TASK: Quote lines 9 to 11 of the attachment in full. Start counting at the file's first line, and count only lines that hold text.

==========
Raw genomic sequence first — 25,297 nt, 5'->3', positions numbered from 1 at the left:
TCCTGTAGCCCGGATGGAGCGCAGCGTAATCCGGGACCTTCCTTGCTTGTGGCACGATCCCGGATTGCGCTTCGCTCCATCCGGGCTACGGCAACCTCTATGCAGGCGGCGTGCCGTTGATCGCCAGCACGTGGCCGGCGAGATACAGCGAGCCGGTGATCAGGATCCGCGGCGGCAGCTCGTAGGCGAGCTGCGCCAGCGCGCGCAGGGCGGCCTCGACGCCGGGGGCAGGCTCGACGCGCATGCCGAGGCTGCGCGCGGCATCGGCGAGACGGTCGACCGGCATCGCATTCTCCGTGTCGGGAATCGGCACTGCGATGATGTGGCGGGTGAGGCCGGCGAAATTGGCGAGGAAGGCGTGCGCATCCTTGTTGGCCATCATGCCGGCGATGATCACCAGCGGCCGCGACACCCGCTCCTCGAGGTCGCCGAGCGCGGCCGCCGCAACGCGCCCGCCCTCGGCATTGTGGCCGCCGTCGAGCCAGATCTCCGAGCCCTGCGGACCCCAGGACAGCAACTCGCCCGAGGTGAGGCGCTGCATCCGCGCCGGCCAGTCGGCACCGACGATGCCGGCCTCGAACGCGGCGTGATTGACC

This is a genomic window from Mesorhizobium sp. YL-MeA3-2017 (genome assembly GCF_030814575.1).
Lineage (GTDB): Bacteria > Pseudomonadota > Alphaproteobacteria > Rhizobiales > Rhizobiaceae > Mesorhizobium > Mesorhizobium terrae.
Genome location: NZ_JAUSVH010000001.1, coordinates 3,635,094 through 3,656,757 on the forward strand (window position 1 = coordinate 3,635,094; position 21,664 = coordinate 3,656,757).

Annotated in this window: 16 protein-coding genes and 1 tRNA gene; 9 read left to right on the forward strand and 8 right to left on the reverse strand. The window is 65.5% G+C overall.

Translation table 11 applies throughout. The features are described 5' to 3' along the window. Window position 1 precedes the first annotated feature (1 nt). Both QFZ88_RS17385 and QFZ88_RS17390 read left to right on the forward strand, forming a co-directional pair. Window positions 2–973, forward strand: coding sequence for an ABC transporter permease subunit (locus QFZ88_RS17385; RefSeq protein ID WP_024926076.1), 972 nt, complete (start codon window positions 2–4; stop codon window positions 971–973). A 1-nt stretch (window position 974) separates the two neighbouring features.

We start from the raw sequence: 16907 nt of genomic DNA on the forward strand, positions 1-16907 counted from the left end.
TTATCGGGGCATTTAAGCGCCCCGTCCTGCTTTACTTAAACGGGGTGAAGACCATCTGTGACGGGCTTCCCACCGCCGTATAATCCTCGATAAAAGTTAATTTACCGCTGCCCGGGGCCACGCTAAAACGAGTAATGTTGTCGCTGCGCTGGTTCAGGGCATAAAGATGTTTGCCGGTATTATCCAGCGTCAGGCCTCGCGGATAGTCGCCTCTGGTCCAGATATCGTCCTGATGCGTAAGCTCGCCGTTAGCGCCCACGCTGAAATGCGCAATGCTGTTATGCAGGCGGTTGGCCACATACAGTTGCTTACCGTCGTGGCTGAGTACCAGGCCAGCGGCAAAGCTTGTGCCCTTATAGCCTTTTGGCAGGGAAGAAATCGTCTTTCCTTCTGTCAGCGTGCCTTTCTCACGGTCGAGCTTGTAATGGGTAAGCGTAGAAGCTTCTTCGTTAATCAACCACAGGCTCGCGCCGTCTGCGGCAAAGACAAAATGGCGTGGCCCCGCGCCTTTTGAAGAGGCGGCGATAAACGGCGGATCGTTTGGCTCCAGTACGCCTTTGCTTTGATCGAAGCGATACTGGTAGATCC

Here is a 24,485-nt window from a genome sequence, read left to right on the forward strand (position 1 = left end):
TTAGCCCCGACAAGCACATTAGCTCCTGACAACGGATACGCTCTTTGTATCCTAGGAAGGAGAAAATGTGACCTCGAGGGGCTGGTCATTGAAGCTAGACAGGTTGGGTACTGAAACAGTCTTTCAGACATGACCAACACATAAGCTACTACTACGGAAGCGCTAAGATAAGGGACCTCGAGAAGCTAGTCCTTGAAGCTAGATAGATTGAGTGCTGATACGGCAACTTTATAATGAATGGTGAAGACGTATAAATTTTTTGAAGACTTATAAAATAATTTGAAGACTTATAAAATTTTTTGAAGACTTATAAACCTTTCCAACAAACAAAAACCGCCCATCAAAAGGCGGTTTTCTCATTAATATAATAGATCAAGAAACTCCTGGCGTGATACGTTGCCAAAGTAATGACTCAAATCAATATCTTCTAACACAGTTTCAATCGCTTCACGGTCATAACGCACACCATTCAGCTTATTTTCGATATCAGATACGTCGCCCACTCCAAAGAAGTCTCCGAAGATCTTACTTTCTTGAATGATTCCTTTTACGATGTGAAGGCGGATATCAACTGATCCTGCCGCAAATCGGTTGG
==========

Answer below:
TTATCGGGGCATTTAAGCGCCCCGTCCTGCTTTACTTAAACGGGGTGAAGACCATCTGTGACGGGCTTCCCACCGCCGTATAATCCTCGATAAAAGTTAATTTACCGCTGCCCGGGGCCACGCTAAAACGAGTAATGTTGTCGCTGCGCTGGTTCAGGGCATAAAGATGTTTGCCGGTATTATCCAGCGTCAGGCCTCGCGGATAGTCGCCTCTGGTCCAGATATCGTCCTGATGCGTAAGCTCGCCGTTAGCGCCCACGCTGAAATGCGCAATGCTGTTATGCAGGCGGTTGGCCACATACAGTTGCTTACCGTCGTGGCTGAGTACCAGGCCAGCGGCAAAGCTTGTGCCCTTATAGCCTTTTGGCAGGGAAGAAATCGTCTTTCCTTCTGTCAGCGTGCCTTTCTCACGGTCGAGCTTGTAATGGGTAAGCGTAGAAGCTTCTTCGTTAATCAACCACAGGCTCGCGCCGTCTGCGGCAAAGACAAAATGGCGTGGCCCCGCGCCTTTTGAAGAGGCGGCGATAAACGGCGGATCGTTTGGCTCCAGTACGCCTTTGCTTTGATCGAAGCGATACTGGTAGATCC

Here is a 24,485-nt window from a genome sequence, read left to right on the forward strand (position 1 = left end):
TTAGCCCCGACAAGCACATTAGCTCCTGACAACGGATACGCTCTTTGTATCCTAGGAAGGAGAAAATGTGACCTCGAGGGGCTGGTCATTGAAGCTAGACAGGTTGGGTACTGAAACAGTCTTTCAGACATGACCAACACATAAGCTACTACTACGGAAGCGCTAAGATAAGGGACCTCGAGAAGCTAGTCCTTGAAGCTAGATAGATTGAGTGCTGATACGGCAACTTTATAATGAATGGTGAAGACGTATAAATTTTTTGAAGACTTATAAAATAATTTGAAGACTTATAAAATTTTTTGAAGACTTATAAACCTTTCCAACAAACAAAAACCGCCCATCAAAAGGCGGTTTTCTCATTAATATAATAGATCAAGAAACTCCTGGCGTGATACGTTGCCAAAGTAATGACTCAAATCAATATCTTCTAACACAGTTTCAATCGCTTCACGGTCATAACGCACACCATTCAGCTTATTTTCGATATCAGATACGTCGCCCACTCCAAAGAAGTCTCCGAAGATCTTACTTTCTTGAATGATTCCTTTTACGATGTGAAGGCGGATATCAACTGATCCTGCCGCAAATCGGTTGG